Original languageEnglish
Article number68
JournalAstrophysical Journal
Volume857
Issue number1
DOIs
Publication statusPublished - 2018 Apr 10

Fingerprint

habits
volcanic eruptions
volcanic eruption
accretion
Andromeda Galaxy
refueling
outlier
cusps
accretion disks
outburst
ignition
light curve
supernovae
x rays

Keywords

  • galaxies: individual (M31)
  • novae, cataclysmic variables
  • stars: individual (M31N 2008-12a)
  • ultraviolet: stars
  • X-rays: binaries

ASJC Scopus subject areas

  • Astronomy and Astrophysics
  • Space and Planetary Science

Cite this

Henze, M., Henze, M., Darnley, M. J., Williams, S. C., Kato, M., Hachisu, I., ... Woodward, C. E. (2018). Breaking the Habit: The Peculiar 2016 Eruption of the Unique Recurrent Nova M31N 2008-12a. Astrophysical Journal, 857(1), [68]. https://doi.org/10.3847/1538-4357/aab6a6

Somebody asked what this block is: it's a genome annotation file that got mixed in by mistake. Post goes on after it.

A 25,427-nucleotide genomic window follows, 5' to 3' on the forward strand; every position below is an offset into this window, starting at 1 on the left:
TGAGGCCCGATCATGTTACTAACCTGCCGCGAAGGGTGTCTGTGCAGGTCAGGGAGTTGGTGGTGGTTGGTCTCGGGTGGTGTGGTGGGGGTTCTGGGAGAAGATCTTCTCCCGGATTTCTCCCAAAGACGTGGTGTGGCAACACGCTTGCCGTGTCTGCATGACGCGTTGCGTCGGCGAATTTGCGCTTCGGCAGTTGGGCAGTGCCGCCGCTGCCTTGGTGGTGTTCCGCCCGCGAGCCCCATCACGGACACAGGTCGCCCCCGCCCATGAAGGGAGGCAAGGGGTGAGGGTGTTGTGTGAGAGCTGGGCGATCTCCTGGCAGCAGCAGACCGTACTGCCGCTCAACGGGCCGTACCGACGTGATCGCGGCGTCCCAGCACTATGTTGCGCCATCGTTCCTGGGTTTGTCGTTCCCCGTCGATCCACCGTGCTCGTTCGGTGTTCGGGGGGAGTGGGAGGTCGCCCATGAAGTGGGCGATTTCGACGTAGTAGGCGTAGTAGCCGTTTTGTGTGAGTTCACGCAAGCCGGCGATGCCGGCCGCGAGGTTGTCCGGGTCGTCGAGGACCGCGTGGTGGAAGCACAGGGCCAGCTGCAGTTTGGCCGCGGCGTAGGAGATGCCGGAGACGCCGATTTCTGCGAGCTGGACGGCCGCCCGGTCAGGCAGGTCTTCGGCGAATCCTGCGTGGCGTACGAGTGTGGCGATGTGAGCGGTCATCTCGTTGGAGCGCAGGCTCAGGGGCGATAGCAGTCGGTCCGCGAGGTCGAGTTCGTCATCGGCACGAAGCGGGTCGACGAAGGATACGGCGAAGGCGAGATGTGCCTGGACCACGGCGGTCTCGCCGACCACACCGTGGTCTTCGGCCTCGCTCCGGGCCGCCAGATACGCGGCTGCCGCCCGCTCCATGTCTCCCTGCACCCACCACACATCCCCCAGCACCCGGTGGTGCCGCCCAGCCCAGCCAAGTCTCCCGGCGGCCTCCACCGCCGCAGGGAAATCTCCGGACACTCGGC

Breaking the Habit : The Peculiar 2016 Eruption of the Unique Recurrent Nova M31N 2008-12a. / Henze, M.; Henze, M.; Darnley, M. J.; Williams, S. C.; Kato, Mariko; Hachisu, I.; Anupama, G. C.; Arai, A.; Boyd, D.; Burke, D.; Ciardullo, R.; Chinetti, K.; Cook, L. M.; Cook, M. J.; Erdman, P.; Gao, X.; Harris, B.; Hartmann, D. H.; Hornoch, K.; Horst, J. Chuck; Hounsell, R.; Husar, D.; Itagaki, K.; Kabashima, F.; Kafka, S.; Kaur, A.; Kiyota, S.; Kojiguchi, N.; Kučáková, H.; Kuramoto, K.; Maehara, H.; Mantero, A.; Masci, F. J.; Matsumoto, K.; Naito, H.; Ness, J. U.; Nishiyama, K.; Oksanen, A.; Osborne, J. P.; Page, K. L.; Paunzen, E.; Pavana, M.; Pickard, R.; Prieto-Arranz, J.; Rodríguez-Gil, P.; Sala, G.; Sano, Y.; Shafter, A. W.; Sugiura, Y.; Tan, H.; Tordai, T.; Vraštil, J.; Wagner, R. M.; Watanabe, F.; Williams, B. F.; Bode, M. F.; Bruno, A.; Buchheim, B.; Crawford, T.; Goff, B.; Hernanz, M.; Igarashi, A. S.; José, J.; Motta, M.; O'Brien, T. J.; Oswalt, T.; Poyner, G.; Ribeiro, V. A.R.M.; Sabo, R.; Shara, M. M.; Shears, J.; Starkey, D.; Starrfield, S.; Woodward, C. E.

In: Astrophysical Journal, Vol. 857, No. 1, 68, 10.04.2018.

Research output: Contribution to journalArticle